Because of the Internet, escort and sex work has changed since the days of standing on street corners. It has become more nuanced, and — in many communities — it more easily flies under the radar.
Z., who asked to remain anonymous to protect her business, said she started working as an escort about a year ago in the Raleigh, Durham and Chapel Hill area.
Her first weekend working, she made $7,000.
Z. was reached through the website Backpage.com, an online advertising website that includes an “escorts” section. She said she has plenty of success on the website and repeat clients.
The work does not always involve sex or sexual acts. Z. said she often just sits and talks with a man or goes out to dinner with him.
“Most of the guys that I deal with are older, professional guys, and they literally just want a companion,” she said.
Sex workers no longer have to hang out in public to find clients. Websites like Craigslist and Backpage.com provide opportunities for people to advertise their services, and these have contributed to the blurred lines of sex work. Offering companionship as an escort is legal, but it often indicates prostitution is occurring.
“It’s obvious. Everyone knows that (sex) is what goes on. Not all the time but yeah, sometimes,” Z. said.
Policing prostitution hasn’t caught up to technology. Capt. Chris Atack, spokesman for the Carrboro Police Department, said the industry’s online presence creates difficulties for the police.
“Unless somebody tips us off, we don’t have personnel to be searching online for stuff like that,” Atack said.
In Carrboro, the police department made three arrests in August 2011 in a sting operation at the Abbey Court Condominiums, which is now the Collins Crossing apartment complex, after receiving several calls from residents.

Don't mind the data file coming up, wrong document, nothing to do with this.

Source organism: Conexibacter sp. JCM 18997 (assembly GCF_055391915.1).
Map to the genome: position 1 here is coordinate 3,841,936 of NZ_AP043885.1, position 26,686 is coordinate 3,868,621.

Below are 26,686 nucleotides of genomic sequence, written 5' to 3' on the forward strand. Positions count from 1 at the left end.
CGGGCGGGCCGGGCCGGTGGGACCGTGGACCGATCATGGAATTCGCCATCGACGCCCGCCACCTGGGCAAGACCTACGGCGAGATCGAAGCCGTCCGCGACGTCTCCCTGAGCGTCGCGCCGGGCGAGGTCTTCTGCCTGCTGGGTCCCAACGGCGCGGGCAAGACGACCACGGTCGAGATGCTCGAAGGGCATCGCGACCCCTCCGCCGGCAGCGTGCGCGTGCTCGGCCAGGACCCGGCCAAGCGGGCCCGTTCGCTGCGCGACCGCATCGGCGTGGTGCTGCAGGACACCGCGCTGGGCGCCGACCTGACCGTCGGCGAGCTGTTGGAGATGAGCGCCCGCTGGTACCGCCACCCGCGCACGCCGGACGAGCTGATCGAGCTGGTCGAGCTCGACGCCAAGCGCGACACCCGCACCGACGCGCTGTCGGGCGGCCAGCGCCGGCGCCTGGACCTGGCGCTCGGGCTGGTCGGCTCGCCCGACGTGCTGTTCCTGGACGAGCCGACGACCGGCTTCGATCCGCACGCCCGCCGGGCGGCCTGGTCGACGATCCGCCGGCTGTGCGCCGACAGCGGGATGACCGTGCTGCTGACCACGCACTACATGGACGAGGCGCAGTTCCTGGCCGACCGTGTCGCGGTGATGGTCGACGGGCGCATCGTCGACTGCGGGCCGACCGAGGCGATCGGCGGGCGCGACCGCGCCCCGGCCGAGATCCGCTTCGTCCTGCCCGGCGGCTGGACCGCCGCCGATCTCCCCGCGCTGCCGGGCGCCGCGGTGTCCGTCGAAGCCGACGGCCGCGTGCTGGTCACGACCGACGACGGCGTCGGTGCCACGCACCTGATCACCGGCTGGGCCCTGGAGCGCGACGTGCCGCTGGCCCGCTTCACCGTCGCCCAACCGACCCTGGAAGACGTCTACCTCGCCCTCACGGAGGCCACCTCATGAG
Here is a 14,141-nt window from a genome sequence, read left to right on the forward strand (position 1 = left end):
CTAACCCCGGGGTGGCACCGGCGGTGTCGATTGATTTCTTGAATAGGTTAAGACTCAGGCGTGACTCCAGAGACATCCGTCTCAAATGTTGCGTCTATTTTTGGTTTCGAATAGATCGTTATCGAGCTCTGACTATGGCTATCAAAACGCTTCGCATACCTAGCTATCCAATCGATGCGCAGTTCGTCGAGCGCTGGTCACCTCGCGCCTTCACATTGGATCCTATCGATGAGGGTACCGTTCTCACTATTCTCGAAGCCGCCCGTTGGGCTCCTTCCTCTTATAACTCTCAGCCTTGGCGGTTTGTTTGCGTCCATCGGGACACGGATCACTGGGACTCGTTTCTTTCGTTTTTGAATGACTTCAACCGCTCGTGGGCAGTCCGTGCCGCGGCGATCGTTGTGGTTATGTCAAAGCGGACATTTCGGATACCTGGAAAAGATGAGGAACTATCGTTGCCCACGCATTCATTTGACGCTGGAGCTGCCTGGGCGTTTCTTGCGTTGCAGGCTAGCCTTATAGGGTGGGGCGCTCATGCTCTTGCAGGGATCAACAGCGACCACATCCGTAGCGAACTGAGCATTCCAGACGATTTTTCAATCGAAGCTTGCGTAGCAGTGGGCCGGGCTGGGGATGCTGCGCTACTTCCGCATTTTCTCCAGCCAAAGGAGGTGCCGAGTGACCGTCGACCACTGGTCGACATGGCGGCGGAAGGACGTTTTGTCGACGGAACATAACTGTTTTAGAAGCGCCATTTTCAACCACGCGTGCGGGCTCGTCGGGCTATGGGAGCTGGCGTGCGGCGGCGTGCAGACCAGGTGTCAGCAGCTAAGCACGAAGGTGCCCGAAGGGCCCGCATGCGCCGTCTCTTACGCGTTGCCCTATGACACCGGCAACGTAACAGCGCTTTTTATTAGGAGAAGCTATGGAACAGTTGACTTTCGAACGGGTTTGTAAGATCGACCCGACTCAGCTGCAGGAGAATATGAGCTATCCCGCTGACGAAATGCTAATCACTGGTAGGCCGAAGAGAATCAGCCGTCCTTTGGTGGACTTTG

Since then, there have been no more reported incidents of prostitution at the complex, and Atack said the number of calls in general from that location has decreased since it changed management.
Lt. Joshua Mecimore, spokesman for the Chapel Hill Police Department, said prostitution is a difficult crime to catch. He said most incidents and arrests for prostitution are the results of complaints.
He compared prostitution to drug distribution and use because people who are involved in the crime are less likely to report any wrongdoing. Prostitution, like drug use, has been called a victimless crime.
“Most crimes aren’t like that,” Mecimore said. “But when there’s no physical evidence, no known witnesses, the way you investigate that has to be different.”
According to records from the Chapel Hill Police Department, there have been three arrests for prostitution since 2001 — two in 2004 and one in 2005.
Two of the prostitution incidents were reported at the Red Roof Inn, on Durham-Chapel Hill Boulevard, said Mecimore. The manager of the hotel could not be reached for comment.
Z. said other women choose to work for companies that offer escort services, instead of advertising themselves online. According to the Yellow Pages, there are seven escort companies that serve the Chapel Hill area.
One of these companies is called Abalonia’s Escorts. The woman who answers the phone, who identified herself as “Stephanie,” said interested clients can call to request companionship with escorts. She said clients pay based on the amount of time spent with the escort.
“She is his companion for that time, and they may go out to eat or out for a drink,” Stephanie said. “Some girls give massages, some will cuddle or kiss like a girlfriend, it is her choice.”
Stephanie said the company is selective in its hiring and only employs “high-class” women.
“There is one lady who works for us with a bachelor from UNC, one with a master’s from Duke, we have several soccer moms,” Stephanie said. “We don’t have sleazy girls.”
Stephanie added that the employees are not allowed to engage in illegal activities, such as prostitution, while on the job.
“They can do that on the side if they want, and I know there are some that probably do,” she said. “But if they do it on the job, and I find out, then they will be fired.”
Z. said she does not stay in one place for long. She is 24, but she lists a younger age in her ad because she said most of the men like younger women.